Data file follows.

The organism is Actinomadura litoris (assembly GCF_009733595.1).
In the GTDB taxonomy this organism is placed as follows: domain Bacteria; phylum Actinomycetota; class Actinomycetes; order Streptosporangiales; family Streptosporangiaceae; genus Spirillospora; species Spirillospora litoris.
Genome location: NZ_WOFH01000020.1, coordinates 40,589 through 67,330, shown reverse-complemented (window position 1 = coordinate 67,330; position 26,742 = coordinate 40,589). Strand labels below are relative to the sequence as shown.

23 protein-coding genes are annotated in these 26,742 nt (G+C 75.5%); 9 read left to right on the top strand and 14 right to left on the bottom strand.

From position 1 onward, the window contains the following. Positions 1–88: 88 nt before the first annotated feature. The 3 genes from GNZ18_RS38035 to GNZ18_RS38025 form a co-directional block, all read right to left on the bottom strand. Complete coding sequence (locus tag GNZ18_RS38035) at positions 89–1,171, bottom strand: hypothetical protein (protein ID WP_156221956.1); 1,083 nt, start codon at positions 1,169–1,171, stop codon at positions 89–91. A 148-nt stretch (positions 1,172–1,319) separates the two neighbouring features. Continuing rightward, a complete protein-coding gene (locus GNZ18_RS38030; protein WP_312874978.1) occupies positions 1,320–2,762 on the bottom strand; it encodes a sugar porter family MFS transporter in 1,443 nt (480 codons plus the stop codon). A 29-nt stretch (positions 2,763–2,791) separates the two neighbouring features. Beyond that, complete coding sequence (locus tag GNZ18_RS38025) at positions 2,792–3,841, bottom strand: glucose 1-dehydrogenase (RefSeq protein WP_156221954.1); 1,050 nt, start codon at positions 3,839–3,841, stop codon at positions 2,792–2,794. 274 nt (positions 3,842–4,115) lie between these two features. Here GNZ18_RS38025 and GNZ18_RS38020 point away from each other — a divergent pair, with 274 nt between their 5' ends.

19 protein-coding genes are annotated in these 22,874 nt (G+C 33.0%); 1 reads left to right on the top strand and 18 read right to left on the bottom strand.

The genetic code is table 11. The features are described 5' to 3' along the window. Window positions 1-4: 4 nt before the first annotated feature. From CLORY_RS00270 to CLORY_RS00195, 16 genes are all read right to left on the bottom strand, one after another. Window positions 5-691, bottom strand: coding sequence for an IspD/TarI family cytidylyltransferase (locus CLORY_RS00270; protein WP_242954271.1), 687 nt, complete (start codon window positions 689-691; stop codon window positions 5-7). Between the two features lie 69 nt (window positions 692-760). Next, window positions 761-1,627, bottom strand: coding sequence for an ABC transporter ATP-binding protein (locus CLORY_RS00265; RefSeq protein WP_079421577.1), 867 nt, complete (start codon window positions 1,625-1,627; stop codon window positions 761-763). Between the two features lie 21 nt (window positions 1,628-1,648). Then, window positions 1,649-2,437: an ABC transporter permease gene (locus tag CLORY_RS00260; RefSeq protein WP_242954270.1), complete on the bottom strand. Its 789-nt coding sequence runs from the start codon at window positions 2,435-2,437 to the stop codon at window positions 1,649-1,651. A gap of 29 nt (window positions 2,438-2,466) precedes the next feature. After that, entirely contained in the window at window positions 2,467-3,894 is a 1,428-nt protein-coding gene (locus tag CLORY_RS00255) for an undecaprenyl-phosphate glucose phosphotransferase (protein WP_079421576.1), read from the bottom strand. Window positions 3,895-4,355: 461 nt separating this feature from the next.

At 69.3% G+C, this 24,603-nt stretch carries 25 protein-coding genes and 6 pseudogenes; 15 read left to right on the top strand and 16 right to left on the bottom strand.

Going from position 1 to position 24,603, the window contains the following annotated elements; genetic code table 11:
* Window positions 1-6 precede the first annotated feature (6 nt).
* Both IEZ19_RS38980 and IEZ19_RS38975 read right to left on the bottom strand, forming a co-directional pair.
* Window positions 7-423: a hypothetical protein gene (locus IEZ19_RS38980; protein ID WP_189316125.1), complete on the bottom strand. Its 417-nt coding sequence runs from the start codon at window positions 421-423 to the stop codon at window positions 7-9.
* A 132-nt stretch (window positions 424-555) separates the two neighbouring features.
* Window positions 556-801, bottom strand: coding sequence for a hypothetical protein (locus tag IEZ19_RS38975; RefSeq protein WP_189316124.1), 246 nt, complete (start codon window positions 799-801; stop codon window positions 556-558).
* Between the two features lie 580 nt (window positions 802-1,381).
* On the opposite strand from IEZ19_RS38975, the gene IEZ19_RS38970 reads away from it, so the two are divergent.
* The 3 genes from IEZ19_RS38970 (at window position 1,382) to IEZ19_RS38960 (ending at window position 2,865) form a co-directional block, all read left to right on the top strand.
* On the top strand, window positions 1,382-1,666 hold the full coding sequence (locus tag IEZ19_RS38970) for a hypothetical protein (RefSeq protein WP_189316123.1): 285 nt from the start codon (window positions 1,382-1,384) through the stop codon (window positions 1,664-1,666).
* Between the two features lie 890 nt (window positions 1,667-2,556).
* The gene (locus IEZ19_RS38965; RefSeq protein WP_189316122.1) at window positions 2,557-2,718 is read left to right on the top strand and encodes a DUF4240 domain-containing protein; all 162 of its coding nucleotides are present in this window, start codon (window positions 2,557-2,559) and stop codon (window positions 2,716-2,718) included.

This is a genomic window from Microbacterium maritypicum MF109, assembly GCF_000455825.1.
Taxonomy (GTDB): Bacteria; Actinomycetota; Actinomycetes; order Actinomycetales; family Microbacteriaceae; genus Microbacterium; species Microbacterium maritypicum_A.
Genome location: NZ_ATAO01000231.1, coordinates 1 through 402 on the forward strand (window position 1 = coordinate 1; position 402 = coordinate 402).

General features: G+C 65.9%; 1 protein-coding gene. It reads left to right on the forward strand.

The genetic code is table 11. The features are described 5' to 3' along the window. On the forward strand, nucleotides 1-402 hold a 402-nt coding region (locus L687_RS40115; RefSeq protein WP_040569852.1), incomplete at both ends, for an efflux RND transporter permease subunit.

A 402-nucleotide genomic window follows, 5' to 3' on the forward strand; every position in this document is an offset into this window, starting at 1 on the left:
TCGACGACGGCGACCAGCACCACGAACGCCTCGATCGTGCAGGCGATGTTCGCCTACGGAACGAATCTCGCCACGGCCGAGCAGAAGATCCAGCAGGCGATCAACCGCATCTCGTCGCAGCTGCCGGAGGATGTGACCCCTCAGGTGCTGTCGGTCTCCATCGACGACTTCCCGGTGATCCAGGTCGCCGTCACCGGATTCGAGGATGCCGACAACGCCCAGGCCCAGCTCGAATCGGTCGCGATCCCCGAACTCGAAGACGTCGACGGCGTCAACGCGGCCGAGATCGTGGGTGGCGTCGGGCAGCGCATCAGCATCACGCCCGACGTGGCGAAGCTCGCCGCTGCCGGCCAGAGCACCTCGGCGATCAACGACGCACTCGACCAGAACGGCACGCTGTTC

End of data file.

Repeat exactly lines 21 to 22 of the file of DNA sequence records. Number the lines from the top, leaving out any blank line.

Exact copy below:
This is a genomic window from Microbacterium maritypicum MF109, assembly GCF_000455825.1.
Taxonomy (GTDB): Bacteria; Actinomycetota; Actinomycetes; order Actinomycetales; family Microbacteriaceae; genus Microbacterium; species Microbacterium maritypicum_A.